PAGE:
The night before this event, Henry had called to invite me to come into the city and asked me if I could relate any stories about this most beloved and influential musical pioneer. I told Ferrini during the phone conversation about Lester wanting to have a string quartet piece (with optional French horn and rhythm section) composed for him, to make a recording with him playing, and that I was going to work on it with him and compose a piece where he could play. The drummer, Willie Jones, with whom I had played in 1955 when I first came to NYC and worked with Charles Mingus
, was also a drummer for and friend of Prez. Willie was the one who suggested to Prez that I do the music, writing a piece where he could play freely, and since Prez knew of me as a jazz French hornist with Mingus, Oscar Pettiford
and others, Prez suggested to Willie Jones that I add a French horn to the strings and play myself.
When I told Ferrini about Lester's interest in doing this, during this phone conversation the night before arriving in NYC, he told me he already knew about it.
"How could you possibly know that?," I asked him.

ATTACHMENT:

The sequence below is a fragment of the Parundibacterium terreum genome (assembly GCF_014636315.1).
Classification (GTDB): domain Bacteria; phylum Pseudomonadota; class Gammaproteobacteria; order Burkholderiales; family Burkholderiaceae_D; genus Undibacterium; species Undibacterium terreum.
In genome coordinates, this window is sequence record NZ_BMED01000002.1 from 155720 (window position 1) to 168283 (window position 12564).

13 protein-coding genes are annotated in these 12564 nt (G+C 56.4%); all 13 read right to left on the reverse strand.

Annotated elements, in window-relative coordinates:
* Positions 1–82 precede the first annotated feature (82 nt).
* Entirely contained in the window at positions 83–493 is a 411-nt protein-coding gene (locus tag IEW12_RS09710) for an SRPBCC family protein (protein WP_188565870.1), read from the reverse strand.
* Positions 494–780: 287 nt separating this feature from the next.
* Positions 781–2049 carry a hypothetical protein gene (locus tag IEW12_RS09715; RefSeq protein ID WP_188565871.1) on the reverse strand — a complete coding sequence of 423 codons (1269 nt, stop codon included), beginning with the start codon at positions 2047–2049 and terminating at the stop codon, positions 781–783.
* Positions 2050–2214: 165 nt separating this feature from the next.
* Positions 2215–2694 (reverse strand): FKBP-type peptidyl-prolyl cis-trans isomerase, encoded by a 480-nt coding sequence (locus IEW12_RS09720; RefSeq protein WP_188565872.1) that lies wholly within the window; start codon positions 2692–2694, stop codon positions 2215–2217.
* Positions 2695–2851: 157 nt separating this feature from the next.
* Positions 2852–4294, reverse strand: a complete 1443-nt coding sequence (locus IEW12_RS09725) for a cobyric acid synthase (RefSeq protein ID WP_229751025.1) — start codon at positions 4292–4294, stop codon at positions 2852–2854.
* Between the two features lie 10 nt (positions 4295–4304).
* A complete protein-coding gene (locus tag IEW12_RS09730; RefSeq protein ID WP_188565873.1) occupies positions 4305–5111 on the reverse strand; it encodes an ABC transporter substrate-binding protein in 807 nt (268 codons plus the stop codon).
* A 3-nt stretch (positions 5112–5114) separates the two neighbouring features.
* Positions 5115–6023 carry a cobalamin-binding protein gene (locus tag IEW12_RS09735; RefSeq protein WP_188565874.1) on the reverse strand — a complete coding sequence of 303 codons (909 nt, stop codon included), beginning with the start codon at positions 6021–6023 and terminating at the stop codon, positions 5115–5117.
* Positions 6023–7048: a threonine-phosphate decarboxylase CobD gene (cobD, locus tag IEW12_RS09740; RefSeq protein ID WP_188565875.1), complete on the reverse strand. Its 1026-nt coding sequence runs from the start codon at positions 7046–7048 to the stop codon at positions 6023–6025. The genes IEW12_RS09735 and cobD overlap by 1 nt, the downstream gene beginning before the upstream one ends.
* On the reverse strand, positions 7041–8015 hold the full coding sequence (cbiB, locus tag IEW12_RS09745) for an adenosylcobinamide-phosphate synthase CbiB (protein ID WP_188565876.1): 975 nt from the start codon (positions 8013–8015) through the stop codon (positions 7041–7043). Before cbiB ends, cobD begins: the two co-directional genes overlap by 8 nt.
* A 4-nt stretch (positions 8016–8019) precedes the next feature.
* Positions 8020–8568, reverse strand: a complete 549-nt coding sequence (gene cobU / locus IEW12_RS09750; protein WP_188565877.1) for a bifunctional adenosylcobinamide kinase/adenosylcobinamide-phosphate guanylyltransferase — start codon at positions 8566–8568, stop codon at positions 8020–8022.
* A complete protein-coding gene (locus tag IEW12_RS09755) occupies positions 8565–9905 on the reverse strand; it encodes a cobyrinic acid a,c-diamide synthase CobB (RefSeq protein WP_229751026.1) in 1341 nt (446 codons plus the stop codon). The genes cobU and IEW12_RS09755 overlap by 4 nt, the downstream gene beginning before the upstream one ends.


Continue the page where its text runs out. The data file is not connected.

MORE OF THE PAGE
"Because I have a copy of the tape where Lester mentioned it, while he was being interviewed in Februay of '59 in Paris. He talked about it and said in the interview with Francois Postif that 'he has a man to write for strings, and a FRENCH HORN and rhythm.' I knew that if the person writing a string quartet was also adding a French horn, it must be Amram."
It blew my mind to find out that this had been documented 50 years ago in one of Lester's last interviews, given to Francois Postif, a French reporter. I never knew anyone else ever knew about it, since only five after the interview, March 15th, Prez would pass away.
Henry told me that he also had a printed copy of the same interview, which appeared in Lewis Porter's bio of Lester Young, and that when I came to the city to be filmed, he would show it to me. And the actual interview can be heard on YouTube (see below) in Prez's own voice offering his take on reading music, which Verve records issued and which I never knew about. It's all in Prez' salty words, in the "Last Interview" following this article.